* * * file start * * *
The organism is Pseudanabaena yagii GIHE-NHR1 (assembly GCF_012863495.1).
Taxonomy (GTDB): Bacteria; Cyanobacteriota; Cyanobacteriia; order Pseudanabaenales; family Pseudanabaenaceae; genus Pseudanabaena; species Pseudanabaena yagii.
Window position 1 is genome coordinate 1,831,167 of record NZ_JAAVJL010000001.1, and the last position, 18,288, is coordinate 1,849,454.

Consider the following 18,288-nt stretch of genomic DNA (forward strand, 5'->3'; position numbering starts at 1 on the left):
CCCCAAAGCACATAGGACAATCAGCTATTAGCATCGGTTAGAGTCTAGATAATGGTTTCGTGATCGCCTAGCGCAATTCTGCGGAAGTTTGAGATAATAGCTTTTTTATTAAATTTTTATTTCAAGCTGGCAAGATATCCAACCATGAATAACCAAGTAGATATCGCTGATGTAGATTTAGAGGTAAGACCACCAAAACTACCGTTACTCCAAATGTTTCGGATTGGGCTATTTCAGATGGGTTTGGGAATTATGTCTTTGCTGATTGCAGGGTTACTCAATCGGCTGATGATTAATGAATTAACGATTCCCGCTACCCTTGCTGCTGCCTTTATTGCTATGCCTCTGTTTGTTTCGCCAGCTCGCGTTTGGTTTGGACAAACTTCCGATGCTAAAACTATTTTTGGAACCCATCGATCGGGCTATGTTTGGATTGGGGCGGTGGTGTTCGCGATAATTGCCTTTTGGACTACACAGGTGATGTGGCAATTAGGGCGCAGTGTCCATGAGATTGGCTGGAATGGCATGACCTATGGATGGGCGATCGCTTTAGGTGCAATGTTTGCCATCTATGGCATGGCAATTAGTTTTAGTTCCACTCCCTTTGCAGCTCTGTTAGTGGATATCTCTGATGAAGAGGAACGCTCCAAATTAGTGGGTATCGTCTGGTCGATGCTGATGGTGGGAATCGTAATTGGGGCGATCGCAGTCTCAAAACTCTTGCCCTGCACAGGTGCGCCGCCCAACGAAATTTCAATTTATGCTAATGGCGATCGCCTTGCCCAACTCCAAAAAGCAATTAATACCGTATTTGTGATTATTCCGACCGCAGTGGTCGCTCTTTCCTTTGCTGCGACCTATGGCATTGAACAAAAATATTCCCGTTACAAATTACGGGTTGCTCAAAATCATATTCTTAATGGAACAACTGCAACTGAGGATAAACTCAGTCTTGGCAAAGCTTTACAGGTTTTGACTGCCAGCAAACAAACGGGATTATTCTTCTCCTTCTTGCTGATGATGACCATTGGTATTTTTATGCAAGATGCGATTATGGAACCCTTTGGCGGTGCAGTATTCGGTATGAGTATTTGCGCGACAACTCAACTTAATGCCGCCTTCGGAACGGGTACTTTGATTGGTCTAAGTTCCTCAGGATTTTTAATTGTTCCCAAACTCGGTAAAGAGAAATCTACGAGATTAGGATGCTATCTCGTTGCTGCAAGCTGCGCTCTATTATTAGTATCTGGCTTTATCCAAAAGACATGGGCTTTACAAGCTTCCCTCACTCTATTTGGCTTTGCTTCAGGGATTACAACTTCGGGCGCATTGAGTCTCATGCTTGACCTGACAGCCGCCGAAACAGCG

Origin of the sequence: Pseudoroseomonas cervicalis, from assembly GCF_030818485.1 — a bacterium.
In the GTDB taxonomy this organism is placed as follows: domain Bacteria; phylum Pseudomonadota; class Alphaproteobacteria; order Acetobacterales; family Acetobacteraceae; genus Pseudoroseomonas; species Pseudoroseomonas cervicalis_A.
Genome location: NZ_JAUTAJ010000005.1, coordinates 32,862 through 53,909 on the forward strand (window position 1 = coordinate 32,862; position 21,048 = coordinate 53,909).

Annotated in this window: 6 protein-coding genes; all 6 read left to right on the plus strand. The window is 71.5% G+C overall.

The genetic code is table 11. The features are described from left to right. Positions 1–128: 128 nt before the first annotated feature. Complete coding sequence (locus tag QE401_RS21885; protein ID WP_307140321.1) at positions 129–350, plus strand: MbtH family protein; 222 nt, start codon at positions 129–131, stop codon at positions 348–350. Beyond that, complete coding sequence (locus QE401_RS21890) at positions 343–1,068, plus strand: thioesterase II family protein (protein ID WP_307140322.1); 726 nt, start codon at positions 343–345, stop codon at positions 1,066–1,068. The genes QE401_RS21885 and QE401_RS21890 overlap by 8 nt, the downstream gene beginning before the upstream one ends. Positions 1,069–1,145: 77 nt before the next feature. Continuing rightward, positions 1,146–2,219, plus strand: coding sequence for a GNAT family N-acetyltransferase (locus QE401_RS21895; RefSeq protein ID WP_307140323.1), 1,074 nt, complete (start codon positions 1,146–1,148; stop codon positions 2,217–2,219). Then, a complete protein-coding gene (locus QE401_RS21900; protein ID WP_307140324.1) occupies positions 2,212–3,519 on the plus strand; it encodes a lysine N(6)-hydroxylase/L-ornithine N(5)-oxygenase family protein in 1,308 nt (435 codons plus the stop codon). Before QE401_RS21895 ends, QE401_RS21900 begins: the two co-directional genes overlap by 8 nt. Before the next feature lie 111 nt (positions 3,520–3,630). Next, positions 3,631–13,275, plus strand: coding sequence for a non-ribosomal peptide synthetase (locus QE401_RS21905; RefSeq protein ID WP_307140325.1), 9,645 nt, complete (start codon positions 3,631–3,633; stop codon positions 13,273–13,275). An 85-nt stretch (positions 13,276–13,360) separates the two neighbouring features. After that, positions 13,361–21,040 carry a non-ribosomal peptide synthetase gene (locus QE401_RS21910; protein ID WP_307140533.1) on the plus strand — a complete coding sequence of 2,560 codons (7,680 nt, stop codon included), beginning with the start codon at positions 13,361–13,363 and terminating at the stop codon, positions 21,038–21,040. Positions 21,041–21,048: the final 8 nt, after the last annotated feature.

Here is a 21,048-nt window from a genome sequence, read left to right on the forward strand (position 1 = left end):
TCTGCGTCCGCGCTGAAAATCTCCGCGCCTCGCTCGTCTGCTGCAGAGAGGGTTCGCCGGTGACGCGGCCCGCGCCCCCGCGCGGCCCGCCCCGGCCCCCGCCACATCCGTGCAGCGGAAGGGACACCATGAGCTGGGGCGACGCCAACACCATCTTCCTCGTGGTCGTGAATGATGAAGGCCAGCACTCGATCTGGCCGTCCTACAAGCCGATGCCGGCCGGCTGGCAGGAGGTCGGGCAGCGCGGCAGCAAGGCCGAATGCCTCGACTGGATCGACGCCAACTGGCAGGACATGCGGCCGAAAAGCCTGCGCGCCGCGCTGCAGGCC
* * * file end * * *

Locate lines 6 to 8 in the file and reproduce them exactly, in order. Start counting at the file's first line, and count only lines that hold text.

Origin of the sequence: Pseudoroseomonas cervicalis, from assembly GCF_030818485.1 — a bacterium.
In the GTDB taxonomy this organism is placed as follows: domain Bacteria; phylum Pseudomonadota; class Alphaproteobacteria; order Acetobacterales; family Acetobacteraceae; genus Pseudoroseomonas; species Pseudoroseomonas cervicalis_A.
Genome location: NZ_JAUTAJ010000005.1, coordinates 32,862 through 53,909 on the forward strand (window position 1 = coordinate 32,862; position 21,048 = coordinate 53,909).